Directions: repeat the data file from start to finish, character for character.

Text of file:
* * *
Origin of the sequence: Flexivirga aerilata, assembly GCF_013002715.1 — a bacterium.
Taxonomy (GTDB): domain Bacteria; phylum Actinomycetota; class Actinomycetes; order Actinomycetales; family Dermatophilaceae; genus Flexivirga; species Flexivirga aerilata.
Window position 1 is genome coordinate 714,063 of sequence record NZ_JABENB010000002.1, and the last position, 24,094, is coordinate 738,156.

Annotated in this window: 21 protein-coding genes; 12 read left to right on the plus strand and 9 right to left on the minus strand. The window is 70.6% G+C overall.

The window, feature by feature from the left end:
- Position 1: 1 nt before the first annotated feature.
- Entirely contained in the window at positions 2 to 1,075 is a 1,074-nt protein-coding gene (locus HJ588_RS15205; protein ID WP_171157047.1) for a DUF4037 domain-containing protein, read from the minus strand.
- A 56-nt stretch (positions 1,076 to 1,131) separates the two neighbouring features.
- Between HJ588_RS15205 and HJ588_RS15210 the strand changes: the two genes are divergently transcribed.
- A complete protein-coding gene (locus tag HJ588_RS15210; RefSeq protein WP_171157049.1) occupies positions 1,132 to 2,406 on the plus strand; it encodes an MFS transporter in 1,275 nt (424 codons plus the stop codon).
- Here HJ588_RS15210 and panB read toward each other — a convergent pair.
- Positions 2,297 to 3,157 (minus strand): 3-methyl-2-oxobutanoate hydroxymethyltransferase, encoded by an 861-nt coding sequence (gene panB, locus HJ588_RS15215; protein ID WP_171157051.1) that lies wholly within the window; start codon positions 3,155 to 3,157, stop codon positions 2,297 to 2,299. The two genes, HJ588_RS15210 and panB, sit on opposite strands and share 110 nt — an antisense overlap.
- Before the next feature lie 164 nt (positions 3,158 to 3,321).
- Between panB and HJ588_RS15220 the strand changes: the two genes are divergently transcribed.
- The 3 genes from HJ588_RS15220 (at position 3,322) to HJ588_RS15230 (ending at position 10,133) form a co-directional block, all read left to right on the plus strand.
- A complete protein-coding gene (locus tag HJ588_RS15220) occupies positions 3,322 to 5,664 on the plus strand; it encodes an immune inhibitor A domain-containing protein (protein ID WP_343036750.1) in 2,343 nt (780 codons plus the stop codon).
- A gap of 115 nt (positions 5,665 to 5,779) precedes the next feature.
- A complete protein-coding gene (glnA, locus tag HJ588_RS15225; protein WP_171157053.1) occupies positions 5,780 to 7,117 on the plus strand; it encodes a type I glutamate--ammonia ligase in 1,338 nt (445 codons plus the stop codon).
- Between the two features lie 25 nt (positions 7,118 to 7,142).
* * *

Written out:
Origin of the sequence: Flexivirga aerilata, assembly GCF_013002715.1 — a bacterium.
Taxonomy (GTDB): domain Bacteria; phylum Actinomycetota; class Actinomycetes; order Actinomycetales; family Dermatophilaceae; genus Flexivirga; species Flexivirga aerilata.
Window position 1 is genome coordinate 714,063 of sequence record NZ_JABENB010000002.1, and the last position, 24,094, is coordinate 738,156.

Annotated in this window: 21 protein-coding genes; 12 read left to right on the plus strand and 9 right to left on the minus strand. The window is 70.6% G+C overall.

The window, feature by feature from the left end:
- Position 1: 1 nt before the first annotated feature.
- Entirely contained in the window at positions 2 to 1,075 is a 1,074-nt protein-coding gene (locus HJ588_RS15205; protein ID WP_171157047.1) for a DUF4037 domain-containing protein, read from the minus strand.
- A 56-nt stretch (positions 1,076 to 1,131) separates the two neighbouring features.
- Between HJ588_RS15205 and HJ588_RS15210 the strand changes: the two genes are divergently transcribed.
- A complete protein-coding gene (locus tag HJ588_RS15210; RefSeq protein WP_171157049.1) occupies positions 1,132 to 2,406 on the plus strand; it encodes an MFS transporter in 1,275 nt (424 codons plus the stop codon).
- Here HJ588_RS15210 and panB read toward each other — a convergent pair.
- Positions 2,297 to 3,157 (minus strand): 3-methyl-2-oxobutanoate hydroxymethyltransferase, encoded by an 861-nt coding sequence (gene panB, locus HJ588_RS15215; protein ID WP_171157051.1) that lies wholly within the window; start codon positions 3,155 to 3,157, stop codon positions 2,297 to 2,299. The two genes, HJ588_RS15210 and panB, sit on opposite strands and share 110 nt — an antisense overlap.
- Before the next feature lie 164 nt (positions 3,158 to 3,321).
- Between panB and HJ588_RS15220 the strand changes: the two genes are divergently transcribed.
- The 3 genes from HJ588_RS15220 (at position 3,322) to HJ588_RS15230 (ending at position 10,133) form a co-directional block, all read left to right on the plus strand.
- A complete protein-coding gene (locus tag HJ588_RS15220) occupies positions 3,322 to 5,664 on the plus strand; it encodes an immune inhibitor A domain-containing protein (protein ID WP_343036750.1) in 2,343 nt (780 codons plus the stop codon).
- A gap of 115 nt (positions 5,665 to 5,779) precedes the next feature.
- A complete protein-coding gene (glnA, locus tag HJ588_RS15225; protein WP_171157053.1) occupies positions 5,780 to 7,117 on the plus strand; it encodes a type I glutamate--ammonia ligase in 1,338 nt (445 codons plus the stop codon).
- Between the two features lie 25 nt (positions 7,118 to 7,142).